GUEST POST PART I by Author Jack Welles: Research And Planning for a Genre Novel

This is an excerpt from my booklet how I go about “Writing a Genre Novel” the full version of which is available for free on my website.
I would like to start by putting the excerpt into context by giving a summary of the overview of my approach. I think of genre writing as having four components: concepts (theme, idea, plot, story etc), process (six stages: discovery, planning and research, organising, revision, editing & polishing), language (grammar, prose-writing, figures of speech) and story-telling (the 6 elements of fiction, use of details, characters & symbolism). In addition I have a short “Random Thoughts” category for ideas that don’t easily fit into the four components just mentioned.

This excerpt is about the research & planning stage.  This is where I start assembling the material from my “first draft” or “discovery stage” all of the material of which is collected in a lever arch file into a cohesive whole as I type it into my word processor. Although research and planning are two very different functions they actually go well together. As the detailed planning develops so the research may tell me that a particular sequence couldn’t have happened the way that is preferable from a planning perspective eg, a pregnancy lasts nine months but something was supposed to happen to the female character within a period of three months which precludes the pregnancy or the perfect planning timeline might put the story into a winter scenario when summer is called for in the plot.
EVERYTHING must be researched and I mean everything, eg, if you mention jacket buttons then you need to know whether women’s jackets fasten differently to men’s jackets, because it could mean the character has a different arm free in order to do something, which could lead to deciding whether the character is left-handed or right-handed, which means that the writer has to know how right-handed people do things differently to how left-handed people do things, which means that some actions may be easier for the particular character or more difficult or even impossible etc etc. You can see that there are endless ramifications flowing out of a simple research item like jacket buttons.
Everything really does mean everything, eg, that word you used, do you know exactly what it means? Could you possibly be wrong? Can you give us the dictionary definition? Tell you what – check it, just in case. Check every word, twice! Bear in mind my last book was 140,000 words (344 pages) and you can see research takes me a while. Check everything – twice! Research everything – twice!
This is also why I don’t use writing software. I need to get my head around the whole story myself. Computers can’t help you. Writing software won’t tell you that a particular action by a character is in fact not in character as it was set up 200 pages earlier. That only comes from having the whole thing in your head so that you can mentally check everything that is said and done and everything that happens against everything else that is said and done and everything that happens right throughout the story from first page to last.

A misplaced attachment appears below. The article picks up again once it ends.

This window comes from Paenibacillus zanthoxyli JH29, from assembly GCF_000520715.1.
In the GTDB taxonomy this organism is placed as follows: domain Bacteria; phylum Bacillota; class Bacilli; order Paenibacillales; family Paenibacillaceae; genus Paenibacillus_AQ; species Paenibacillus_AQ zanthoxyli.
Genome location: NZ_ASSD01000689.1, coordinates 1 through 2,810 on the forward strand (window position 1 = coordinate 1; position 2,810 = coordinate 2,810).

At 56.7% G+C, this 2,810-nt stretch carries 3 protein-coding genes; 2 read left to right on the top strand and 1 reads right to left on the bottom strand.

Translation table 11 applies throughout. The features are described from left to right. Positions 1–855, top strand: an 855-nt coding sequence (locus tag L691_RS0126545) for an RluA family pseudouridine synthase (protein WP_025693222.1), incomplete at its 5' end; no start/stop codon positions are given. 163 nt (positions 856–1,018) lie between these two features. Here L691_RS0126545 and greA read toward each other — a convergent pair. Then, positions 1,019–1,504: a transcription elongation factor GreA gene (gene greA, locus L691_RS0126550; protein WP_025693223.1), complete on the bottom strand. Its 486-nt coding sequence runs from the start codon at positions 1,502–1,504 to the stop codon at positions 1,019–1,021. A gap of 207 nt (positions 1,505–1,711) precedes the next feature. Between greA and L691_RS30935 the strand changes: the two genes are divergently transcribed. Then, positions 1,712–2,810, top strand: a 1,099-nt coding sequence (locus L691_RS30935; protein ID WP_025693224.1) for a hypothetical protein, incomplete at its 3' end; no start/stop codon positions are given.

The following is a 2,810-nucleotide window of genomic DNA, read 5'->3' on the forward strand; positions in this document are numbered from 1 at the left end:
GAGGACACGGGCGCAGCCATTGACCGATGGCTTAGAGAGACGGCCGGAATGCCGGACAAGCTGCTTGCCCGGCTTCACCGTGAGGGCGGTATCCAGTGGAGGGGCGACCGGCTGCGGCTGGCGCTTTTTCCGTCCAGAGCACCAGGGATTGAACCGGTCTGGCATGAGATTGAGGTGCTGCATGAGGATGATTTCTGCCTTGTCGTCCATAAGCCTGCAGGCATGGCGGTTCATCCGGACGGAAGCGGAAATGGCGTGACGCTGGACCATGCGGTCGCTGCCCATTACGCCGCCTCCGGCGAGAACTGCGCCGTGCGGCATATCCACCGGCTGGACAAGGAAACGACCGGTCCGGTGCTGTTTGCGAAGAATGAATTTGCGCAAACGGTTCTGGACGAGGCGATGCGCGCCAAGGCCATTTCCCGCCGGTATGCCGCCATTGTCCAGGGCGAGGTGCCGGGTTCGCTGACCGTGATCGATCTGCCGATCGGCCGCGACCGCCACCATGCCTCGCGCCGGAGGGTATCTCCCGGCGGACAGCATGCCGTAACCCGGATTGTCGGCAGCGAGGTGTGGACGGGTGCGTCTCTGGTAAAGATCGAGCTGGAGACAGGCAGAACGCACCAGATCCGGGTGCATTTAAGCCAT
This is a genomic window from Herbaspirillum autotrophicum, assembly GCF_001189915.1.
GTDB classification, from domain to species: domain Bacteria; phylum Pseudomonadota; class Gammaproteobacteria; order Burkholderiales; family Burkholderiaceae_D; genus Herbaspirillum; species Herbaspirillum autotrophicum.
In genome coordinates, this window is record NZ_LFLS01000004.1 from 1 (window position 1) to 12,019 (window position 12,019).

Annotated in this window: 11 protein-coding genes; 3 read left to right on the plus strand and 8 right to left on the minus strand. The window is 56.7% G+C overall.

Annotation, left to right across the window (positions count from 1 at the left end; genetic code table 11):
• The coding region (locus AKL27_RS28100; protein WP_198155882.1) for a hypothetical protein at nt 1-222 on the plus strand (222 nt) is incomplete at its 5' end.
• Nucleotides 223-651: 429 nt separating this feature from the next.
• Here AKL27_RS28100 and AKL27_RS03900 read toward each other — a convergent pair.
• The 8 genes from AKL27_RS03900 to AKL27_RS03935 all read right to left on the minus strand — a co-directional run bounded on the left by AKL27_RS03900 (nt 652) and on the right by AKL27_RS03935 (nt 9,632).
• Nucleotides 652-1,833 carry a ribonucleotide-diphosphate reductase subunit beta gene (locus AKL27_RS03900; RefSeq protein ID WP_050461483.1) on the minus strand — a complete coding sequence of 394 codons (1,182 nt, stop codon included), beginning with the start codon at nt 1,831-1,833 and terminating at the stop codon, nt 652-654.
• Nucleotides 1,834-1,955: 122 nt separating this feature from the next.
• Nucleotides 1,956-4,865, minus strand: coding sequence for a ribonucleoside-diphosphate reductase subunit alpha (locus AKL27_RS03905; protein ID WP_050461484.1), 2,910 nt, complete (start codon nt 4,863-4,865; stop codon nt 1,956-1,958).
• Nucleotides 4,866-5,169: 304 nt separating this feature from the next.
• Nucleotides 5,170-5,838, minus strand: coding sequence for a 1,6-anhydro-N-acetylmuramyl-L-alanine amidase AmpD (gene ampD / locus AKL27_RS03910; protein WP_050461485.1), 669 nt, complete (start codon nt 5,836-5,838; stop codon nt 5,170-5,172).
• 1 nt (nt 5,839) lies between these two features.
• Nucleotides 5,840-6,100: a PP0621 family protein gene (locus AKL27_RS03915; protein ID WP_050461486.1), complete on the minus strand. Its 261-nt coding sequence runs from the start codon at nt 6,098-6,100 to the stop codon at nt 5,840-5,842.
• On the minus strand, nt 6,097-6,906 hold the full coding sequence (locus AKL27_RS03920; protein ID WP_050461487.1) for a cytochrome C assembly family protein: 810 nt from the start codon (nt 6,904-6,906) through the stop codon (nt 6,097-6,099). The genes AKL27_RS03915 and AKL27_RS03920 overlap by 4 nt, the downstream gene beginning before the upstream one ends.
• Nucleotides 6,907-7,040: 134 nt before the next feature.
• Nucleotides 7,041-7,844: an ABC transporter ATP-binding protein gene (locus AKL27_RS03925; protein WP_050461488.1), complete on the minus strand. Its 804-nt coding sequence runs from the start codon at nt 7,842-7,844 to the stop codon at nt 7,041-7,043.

And, oh yes! Don’t rely on spellcheck. That won’t tell you that your typo put in “moth” instead of “month”. Spellcheck will tell you both are correct, but we know better, only one can be correct in any given situation. You must check every word yourself. Again and again.
Planning for me starts with setting out a detailed plot (I define that as the protagonist’s physical journey) and story (I define that as the protagonist’s emotional journey). I set up the plot and the story within the appropriate timeline and everything must make sense. As Tom Clancy said: the difference between fiction and reality is that its fiction that has to make sense. Strangely enough if it makes sense it seems more real to the reader – go figure! (I don’t write or read fantasy where, presumably, anything goes and plot problems can be resolved through magical powers etc).
My genre is the standard thriller. Not one in a series with the same character appearing in all book-length episodes of the series. I write standalone thrillers, which also happens to be my preferred reading as well. In this regard think John Grisham and Ken Follett.
Character details are also finalised during the planning stage. Where were they born? How did they grow up? Where did they go to school? What were their parents like? Any siblings? How would they behave in various situations? etc etc. Endless detail, much more than I will every use in the book I am writing.
I hope this gives some insight as to how one writer goes about his business. A free copy of the complete booklet on the subject of how I go about writing a genre novel can be found at my website: and just click on the “For Writers” tab.
The author Jack Welles has had a varied working life from seeing action as a professional soldier through flying helicopters commercially to his own practice as an attorney.

He recently relocated to a small village on the outskirts of Cape Town, South Africa, where he writes full-time. He is married with one son.  
Visit Jack’s website at

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